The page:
I had planned to write a very informative post today. One full of websites to visit, products to try, and stores to consider. But then the week took a different turn and I decided that information could wait. Because as I sat down to write it, I realized there was something much heavier weighing on my mind…and my heart…and though that something can’t really be put into words, perhaps parts of it can.
I should start out by saying I LOVE words. I voraciously devour them in books, I enjoy using them (sometimes excessively) in conversation, I enjoy writing them…and those who know me are well aware of my Spelling Bee past. You don’t get that without a deep affinity for words. However, if there’s one thing I’ve learned over the past few years, and again in the past few days, it’s that sometimes words fall short of what you need them to be. And then what?
This week started off on a high-note: I was heading back to the hospital where I have spent more hours than I care to count or remember. Only this time I was going back, not as a patient, but as a part-time employee. (That’s right, you spend enough time at a medical complex, you might just get to work there!) As I made the all-too-familiar drive (I’m fairly certain there were moments when my body was fighting with itself that I made that trip solely on autopilot), my spirit was light and my heart was grateful. In fact, I decided to drive in early for my shift so I could make a stop at the hospital chapel. I had spent so much time there over the past few months, praying for answers, strength, and healing that it seemed only fitting I should go back on this day to offer a prayer of thanks. Even the greeters at the front desk (with whom I’ve become well-acquainted) shared in my excitement. I believe the quote was, “It is so wonderful to see you in a name badge and not branded with one of those green bracelets” (the defining characteristic of patients at this particular hospital). I spent some time in the chapel and headed off to my shift.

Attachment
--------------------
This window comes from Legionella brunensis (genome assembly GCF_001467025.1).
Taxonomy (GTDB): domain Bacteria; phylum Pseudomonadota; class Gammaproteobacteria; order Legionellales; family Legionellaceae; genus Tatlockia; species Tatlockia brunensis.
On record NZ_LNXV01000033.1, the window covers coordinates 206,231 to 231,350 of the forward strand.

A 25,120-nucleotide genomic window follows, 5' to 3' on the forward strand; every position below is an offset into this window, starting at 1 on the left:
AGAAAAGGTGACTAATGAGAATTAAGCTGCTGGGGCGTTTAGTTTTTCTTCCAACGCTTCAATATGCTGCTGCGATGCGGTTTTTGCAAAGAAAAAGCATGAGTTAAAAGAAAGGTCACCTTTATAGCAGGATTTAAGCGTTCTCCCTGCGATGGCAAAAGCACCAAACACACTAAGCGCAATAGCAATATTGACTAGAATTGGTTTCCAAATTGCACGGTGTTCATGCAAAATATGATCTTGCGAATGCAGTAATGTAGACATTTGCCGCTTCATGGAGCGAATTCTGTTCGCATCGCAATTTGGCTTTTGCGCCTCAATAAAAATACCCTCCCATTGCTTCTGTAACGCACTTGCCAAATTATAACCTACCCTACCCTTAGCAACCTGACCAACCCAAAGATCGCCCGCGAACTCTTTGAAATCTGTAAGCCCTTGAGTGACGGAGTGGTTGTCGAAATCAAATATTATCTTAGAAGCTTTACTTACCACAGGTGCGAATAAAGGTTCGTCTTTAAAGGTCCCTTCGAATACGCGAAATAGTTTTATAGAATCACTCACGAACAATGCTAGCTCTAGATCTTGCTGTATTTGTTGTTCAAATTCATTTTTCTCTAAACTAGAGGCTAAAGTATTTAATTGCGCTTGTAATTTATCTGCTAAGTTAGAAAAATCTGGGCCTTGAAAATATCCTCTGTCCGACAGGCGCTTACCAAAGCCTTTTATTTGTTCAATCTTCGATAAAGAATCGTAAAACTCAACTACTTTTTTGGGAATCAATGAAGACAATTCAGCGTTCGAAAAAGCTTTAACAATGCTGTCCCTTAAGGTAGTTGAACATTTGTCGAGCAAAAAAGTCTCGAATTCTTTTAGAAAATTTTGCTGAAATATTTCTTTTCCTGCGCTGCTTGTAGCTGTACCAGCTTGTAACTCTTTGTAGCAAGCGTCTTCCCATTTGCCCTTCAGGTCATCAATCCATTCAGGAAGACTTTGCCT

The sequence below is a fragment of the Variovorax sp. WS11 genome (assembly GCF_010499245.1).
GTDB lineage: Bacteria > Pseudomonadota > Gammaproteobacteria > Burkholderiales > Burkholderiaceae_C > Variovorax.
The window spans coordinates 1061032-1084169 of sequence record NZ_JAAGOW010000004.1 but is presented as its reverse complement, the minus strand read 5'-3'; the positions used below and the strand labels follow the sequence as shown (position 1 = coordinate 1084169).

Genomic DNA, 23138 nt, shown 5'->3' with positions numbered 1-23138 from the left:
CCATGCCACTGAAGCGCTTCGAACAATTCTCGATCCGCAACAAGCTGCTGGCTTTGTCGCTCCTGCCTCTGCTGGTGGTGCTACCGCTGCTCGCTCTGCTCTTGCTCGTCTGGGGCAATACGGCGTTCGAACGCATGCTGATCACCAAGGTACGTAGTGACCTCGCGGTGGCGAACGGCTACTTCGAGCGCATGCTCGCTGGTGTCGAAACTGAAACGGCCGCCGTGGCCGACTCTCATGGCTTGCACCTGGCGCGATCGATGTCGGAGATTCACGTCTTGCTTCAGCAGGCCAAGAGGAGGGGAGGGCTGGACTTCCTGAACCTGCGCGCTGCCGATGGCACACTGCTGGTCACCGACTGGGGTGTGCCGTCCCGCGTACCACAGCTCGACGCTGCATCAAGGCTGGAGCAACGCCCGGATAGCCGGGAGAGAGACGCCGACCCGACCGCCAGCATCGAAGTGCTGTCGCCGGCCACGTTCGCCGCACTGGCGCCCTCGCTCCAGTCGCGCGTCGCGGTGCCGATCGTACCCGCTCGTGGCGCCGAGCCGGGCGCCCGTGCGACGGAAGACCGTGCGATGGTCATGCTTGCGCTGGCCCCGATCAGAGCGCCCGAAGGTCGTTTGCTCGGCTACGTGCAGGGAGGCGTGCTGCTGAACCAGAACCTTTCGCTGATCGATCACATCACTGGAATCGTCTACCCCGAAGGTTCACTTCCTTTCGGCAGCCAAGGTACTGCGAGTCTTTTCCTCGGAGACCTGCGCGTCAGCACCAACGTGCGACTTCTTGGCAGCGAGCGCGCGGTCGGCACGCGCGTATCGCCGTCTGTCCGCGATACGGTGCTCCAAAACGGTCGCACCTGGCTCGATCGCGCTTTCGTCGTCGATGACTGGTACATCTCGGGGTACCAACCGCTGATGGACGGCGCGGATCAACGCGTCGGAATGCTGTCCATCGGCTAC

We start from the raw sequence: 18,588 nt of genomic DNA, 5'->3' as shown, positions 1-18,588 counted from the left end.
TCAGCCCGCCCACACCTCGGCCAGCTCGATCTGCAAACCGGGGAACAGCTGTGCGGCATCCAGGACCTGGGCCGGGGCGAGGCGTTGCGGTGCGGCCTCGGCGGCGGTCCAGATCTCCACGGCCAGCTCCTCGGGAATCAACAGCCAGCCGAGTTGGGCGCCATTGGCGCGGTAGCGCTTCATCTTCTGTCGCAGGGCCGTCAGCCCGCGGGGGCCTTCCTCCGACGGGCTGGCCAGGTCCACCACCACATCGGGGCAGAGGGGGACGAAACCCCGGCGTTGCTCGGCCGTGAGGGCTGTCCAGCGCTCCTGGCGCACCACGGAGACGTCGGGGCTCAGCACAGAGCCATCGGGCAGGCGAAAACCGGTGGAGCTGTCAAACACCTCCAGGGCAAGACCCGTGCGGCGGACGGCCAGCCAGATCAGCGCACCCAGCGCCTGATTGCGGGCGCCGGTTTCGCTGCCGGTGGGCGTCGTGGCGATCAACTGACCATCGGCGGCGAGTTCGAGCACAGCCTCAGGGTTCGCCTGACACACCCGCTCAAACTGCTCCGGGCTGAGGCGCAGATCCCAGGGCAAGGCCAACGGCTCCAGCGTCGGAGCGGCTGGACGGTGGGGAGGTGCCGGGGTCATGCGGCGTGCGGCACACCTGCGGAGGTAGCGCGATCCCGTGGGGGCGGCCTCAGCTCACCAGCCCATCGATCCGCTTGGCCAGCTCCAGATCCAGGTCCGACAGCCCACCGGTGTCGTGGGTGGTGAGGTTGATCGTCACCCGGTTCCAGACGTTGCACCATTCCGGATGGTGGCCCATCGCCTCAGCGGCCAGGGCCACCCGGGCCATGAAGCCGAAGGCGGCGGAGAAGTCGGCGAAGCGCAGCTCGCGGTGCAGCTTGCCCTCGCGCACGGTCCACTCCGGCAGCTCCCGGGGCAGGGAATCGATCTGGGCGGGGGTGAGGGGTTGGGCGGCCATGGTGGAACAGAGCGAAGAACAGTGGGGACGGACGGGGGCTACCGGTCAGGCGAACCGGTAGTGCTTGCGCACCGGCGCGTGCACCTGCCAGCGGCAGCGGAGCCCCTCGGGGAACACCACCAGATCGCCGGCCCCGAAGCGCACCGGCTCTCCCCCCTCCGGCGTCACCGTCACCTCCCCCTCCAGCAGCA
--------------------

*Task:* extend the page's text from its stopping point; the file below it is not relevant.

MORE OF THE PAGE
|The patient becomes the employee…
Now, I guess one thing I didn’t expect about being around people who are deep in the midst of their medical struggles is that I wouldn’t always know what to say. Here I was coming off of my own health journey, and even prior to my own, my family has been no stranger to hospitals to say the least, so I guess some part of me thought I would be able to offer some words of hope and encouragement to these people. And then I showed a man to his room and left him with the words, “And if you need anything at all, just let me know!”…and immediately I went back in time about 3 months. How many times had I heard those words…and known them to be true…but not known what it was that I needed? I remembered sitting on a bench outside the doctor’s office one spring afternoon staring down at my phone. I must have over 100 contacts, any one of whom I knew would pick up right away (or call back at their earliest convenience) and would most likely drop everything to do whatever I asked. The problem was I didn’t know what to ask. I didn’t need a ride this time, I had no news to share, I didn’t need a class covered, or to cancel any plans. I didn’t even need to talk…I just needed something that couldn’t be expressed in words. And now I watched this man struggle with the same. He sat in a chair, glancing back and forth between his phone on the table, the news stories scrolling across the TV, and the birds outside the window. He sat there for quite some time before I went into the same room to make myself a cup of coffee. I noticed him watching me so I smiled and asked him if he wanted one too. He seemed startled at first but then nodded so moments later we were sitting in the great room with our cups of coffee as the news scrolled tidbits of courtroom cases, heat warnings, and of course the latest Royal-baby update (or lack thereof). We didn’t speak, we just sat and sipped. There were so many words I could have said to him, “I’m sorry that you’re dealing with this”, “I’ll keep you in my prayers”, “I know you’ll get through this”, etc. and though all those sentiments were true, in this moment words could never be sufficient. Instead, my love and concern for this man was best expressed through a simple cup of coffee, an understanding smile, and a fresh set of towels.